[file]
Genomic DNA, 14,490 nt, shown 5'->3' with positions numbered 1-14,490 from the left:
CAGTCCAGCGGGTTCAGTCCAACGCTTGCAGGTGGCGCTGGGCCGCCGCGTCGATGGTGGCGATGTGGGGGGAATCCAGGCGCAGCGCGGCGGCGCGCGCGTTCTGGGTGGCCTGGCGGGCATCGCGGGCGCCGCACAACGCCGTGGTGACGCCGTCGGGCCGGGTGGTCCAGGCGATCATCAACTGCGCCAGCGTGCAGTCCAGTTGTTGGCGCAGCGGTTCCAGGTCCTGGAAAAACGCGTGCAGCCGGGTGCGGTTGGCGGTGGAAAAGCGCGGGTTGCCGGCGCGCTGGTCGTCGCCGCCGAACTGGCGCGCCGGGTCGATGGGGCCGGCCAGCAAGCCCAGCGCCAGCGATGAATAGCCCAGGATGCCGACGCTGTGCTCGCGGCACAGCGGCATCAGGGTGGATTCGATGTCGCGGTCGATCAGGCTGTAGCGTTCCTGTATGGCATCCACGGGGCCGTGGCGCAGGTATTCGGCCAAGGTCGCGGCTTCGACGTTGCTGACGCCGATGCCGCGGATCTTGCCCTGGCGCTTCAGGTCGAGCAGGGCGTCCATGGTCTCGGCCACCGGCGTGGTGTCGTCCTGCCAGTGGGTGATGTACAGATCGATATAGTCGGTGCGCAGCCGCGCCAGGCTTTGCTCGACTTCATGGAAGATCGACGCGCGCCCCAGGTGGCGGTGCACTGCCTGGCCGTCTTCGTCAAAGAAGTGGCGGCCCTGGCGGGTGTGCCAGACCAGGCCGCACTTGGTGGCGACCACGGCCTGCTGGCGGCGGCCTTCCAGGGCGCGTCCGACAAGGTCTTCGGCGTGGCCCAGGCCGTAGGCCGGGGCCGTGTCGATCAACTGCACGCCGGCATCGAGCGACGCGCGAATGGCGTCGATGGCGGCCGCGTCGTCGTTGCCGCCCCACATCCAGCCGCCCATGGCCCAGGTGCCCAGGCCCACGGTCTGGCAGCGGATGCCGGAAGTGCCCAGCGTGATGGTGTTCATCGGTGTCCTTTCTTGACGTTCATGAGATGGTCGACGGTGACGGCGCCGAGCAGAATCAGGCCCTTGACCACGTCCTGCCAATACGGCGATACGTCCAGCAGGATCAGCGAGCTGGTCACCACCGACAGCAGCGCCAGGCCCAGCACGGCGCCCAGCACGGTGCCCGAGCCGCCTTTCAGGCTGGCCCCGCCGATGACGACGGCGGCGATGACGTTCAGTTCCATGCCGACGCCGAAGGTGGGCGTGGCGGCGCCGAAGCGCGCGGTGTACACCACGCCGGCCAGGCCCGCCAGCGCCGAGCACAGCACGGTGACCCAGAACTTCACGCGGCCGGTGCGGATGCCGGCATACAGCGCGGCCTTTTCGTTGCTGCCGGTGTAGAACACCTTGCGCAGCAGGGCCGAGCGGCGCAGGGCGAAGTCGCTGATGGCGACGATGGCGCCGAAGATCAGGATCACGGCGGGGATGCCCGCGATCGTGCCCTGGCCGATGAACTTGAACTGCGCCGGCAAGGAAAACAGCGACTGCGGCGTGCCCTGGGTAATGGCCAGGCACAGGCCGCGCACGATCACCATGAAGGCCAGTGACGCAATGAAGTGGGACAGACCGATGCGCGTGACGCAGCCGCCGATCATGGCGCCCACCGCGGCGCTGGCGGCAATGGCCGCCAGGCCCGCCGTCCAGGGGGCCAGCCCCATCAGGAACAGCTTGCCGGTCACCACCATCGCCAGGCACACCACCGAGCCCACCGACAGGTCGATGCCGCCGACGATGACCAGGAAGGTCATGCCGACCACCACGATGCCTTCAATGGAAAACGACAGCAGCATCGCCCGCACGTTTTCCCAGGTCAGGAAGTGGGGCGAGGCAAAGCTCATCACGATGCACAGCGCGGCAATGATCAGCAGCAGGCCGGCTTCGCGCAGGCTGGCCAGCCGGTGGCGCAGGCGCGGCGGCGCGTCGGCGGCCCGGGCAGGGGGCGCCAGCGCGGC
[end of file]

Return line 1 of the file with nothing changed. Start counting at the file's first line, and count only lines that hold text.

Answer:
Genomic DNA, 14,490 nt, shown 5'->3' with positions numbered 1-14,490 from the left: